After winning the Madison world champion Howard contested one road race, Driedaagse De Panne-Koksijde, immediately after the worlds before taking a month away from racing. The Victorian returned to competition at Rund um den Finanzplatz Eschborn-Frankfurt at the weekend where he, like all his HTC-Columbia team-mates, failed to finish the event after they were pulled from the race.

    “I’m starting to find my legs again,” Howard wrote on his website, “I felt quite good all day, just stuffed up the last corner and that’s all it took to wreck a whole days work on the bike…maybe tomorrow.”

    “It was all looking good until about 50m before the last corner,” he added. “I glanced left and glanced right and within three seconds I was surrounded by about 30 guys, all trying to get around the same left hand corner and I was staring up the rear end of a Mercedes Vito van. Not the best situation at 65km/h, but I just made it out and by this stage was way too far back to even consider winning the stage.”

    Howard finished 21st on the stage while another track rider, Denmark’s Alex Rasmussen (Team Saxo Bank), won the stage. There’s four stages remaining in the French race which runs through to Sunday.

    After Dunkerque, Howard will contest the Bayern Rundfahrt in Germany later this month before heading to the United States of America, where he’ll contest the Philadelphia International Championship event. When he returns to...

  • Valverde case gets further support

    Alejandro Valverde prepares for the start.
    Article published:
    May 06, 2010, 10:00 BST
    Peter Cossins

    Spanish court backs CONI's use of Puerto evidence

    Madrid's provincial court has ruled that the Italian Olympic Committee (CONI) was within its rights when, in 2008, it obtained bags of plasma that linked Alejandro Valverde to the Puerto investigation. This ruling follows a similar assessment by the Court of Arbitration for Sport in March.

    The Madrid court that was overseeing the Puerto case had previously ruled that the CONI's actions were "fraudulent". This was primarily because the magistrate overseeing the Puerto case, Antonio Serrano, was on holiday in December 2008 when CONI requested the plasma bags be sent to them for analysis. That court subsequently ruled that any verdict based on this action would be invalid.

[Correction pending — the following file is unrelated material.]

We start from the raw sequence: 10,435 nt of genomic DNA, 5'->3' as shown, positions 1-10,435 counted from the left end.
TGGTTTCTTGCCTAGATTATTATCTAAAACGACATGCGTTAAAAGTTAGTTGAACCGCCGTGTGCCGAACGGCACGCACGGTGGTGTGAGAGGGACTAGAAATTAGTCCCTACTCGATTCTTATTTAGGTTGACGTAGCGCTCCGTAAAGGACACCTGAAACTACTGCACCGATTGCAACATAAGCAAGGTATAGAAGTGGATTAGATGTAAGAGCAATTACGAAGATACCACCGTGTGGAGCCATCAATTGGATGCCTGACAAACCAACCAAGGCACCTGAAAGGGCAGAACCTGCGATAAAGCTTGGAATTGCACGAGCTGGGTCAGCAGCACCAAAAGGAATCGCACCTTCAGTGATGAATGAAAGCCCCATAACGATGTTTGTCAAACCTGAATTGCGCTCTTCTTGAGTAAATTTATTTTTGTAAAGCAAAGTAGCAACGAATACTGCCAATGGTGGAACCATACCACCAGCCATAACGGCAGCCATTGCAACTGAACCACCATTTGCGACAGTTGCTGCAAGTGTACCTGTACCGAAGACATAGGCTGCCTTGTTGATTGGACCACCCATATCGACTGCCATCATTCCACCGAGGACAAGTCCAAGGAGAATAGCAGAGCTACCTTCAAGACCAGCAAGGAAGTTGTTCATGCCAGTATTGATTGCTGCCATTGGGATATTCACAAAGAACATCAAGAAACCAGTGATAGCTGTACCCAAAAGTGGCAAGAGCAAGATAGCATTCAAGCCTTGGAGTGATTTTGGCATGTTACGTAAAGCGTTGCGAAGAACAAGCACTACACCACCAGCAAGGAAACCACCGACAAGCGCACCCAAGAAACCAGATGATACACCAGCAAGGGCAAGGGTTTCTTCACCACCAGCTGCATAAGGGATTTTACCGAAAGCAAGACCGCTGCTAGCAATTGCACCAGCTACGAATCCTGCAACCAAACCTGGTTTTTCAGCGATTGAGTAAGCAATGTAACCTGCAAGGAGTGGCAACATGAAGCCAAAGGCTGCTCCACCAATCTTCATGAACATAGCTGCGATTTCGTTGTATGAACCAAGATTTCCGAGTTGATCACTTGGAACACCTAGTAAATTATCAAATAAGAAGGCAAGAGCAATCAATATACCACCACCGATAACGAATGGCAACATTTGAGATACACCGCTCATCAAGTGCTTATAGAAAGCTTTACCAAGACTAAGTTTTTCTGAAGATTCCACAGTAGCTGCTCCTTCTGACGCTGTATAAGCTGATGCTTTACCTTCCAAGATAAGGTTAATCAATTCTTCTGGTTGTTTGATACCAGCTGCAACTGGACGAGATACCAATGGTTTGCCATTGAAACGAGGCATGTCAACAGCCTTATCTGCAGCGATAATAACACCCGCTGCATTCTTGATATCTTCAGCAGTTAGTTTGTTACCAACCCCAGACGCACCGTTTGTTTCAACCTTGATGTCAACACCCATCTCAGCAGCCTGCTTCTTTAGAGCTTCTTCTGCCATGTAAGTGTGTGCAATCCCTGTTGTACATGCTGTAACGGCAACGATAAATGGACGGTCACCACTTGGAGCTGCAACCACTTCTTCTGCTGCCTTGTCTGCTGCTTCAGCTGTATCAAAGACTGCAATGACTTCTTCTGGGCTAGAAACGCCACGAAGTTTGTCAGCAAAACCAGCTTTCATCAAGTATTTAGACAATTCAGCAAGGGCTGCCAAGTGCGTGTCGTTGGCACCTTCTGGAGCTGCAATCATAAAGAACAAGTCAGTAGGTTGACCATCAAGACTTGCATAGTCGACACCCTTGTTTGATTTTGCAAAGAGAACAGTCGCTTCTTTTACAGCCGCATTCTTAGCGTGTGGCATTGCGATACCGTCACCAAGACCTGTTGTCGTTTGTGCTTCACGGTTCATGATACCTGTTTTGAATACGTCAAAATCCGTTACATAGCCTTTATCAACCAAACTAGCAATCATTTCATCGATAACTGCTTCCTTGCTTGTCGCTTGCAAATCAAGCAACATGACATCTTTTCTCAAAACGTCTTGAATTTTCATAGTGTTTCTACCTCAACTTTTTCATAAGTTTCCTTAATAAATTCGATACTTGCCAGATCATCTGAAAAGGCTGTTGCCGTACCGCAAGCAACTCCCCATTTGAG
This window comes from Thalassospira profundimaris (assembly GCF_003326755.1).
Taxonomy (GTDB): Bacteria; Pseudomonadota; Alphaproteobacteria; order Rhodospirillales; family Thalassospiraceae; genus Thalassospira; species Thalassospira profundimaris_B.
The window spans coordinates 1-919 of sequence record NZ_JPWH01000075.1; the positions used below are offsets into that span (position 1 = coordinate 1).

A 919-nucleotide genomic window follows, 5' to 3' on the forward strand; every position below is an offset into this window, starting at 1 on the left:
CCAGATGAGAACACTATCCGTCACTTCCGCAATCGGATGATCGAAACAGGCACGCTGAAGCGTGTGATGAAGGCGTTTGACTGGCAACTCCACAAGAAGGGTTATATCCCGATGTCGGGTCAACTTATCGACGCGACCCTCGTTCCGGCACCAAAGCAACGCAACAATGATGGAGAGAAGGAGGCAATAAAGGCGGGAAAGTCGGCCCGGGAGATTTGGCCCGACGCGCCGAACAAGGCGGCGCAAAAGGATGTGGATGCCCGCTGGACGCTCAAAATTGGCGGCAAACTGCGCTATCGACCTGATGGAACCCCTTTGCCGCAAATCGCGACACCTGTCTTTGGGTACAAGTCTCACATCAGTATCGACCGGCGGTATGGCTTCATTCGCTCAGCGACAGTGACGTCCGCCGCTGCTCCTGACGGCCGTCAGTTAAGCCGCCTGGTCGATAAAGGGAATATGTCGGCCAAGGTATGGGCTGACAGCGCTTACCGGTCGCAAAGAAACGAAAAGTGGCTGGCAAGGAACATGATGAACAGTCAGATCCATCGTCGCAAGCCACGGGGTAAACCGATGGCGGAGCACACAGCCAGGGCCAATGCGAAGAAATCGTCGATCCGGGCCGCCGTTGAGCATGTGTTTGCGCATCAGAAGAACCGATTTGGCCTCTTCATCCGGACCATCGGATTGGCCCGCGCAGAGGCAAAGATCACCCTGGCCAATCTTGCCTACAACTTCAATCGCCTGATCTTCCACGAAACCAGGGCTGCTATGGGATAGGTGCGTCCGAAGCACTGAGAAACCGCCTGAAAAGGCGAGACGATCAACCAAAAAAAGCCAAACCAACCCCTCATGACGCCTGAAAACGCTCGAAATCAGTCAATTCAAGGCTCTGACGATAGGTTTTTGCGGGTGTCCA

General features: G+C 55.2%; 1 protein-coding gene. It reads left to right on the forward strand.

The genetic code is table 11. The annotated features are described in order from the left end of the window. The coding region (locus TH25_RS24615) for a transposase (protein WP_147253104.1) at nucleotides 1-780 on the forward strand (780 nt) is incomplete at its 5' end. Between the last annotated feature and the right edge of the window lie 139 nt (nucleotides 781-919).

The Madrid provincial court overturned that decision, saying that the CONI's right to assess the Puerto evidence should have been given "wider interpretation". The court added that the CONI "had a legitimate interest" in being involved in the proceedings "as an organisation that has an ultimate say in the direction, control and regulation of cycling under all its forms in both national and international areas".

    The ruling effectively supports the action taken by CONI in banning Valverde from competing on Italian soil until 2011. The organisation has been pushing for that ban to be extended to the rest of the world.

  • Roche out but not down

    Irish Champion Nicholas Roche (AG2R-La Mondiale)
    Article published:
    May 06, 2010, 10:12 BST
    Hedwig Kröner

    AG2R rider needs to take three-week break due to injury

    Irish national champion Nicolas Roche has to take three weeks off the bike after an MRI scan on Tuesday showed a torn muscle in his left thigh. The injury comes at a bad time in the season as the AG2R rider achieved good results lately and fine-tuned his form in view of the important stage races of the European summer.

    Roche had to withdraw from the Tour de Romandie last Saturday because of the pain in his thigh, which was now revealed to be more than a tendonitis. "There is nothing much I can do at the moment, except to rest completely," Roche told Cyclingnews from his father's hotel on the Côte d'Azur, where he is staying for a few days after hospital doctors made the diagnosis. "I will do some swimming to keep fit, and later on there will be physiotherapy, but for now, I have to rest."

    Despite this being a real setback in his 2010 season, Roche took the bad news philosophically. "It's not the end of the world. Of course injuries are always annoying, but just look at what happened to Nocentini: he's been off the bike for two months now. I just need to concentrate not to put on any weight - even during the winter, I find it hard to do three weeks without riding."

    Still, the timing of this injury left Roche somewhat disappointed as it will certainly result in a re-shuffling of his racing schedule, possibly even putting his Tour de France participation in jeopardy. But the 25-year-old did not want to think about this now.

    "I'll take this step by step. In two weeks, I will have a second MRI scan to check how the muscle has healed, and then we'll see about my race schedule. It's annoying as this injury came in the lead-up to the Dauphiné and the Tour, so it means that my plans will have to be reviewed.

    "I don't want to panick about the Tour now," he added when asked if he feared not being able to participate in the event. "I still hope to be there, although my hopes for the race may be slightly less...

  • Riders snowed out of exploring Tour de France Pyrenees stages

    Spring time snow for the peloton
    Article published:
    May 06, 2010, 10:28 BST
    Susan Westemeyer

    Gesink, Ten Dam, Van den Broeck forced to change plans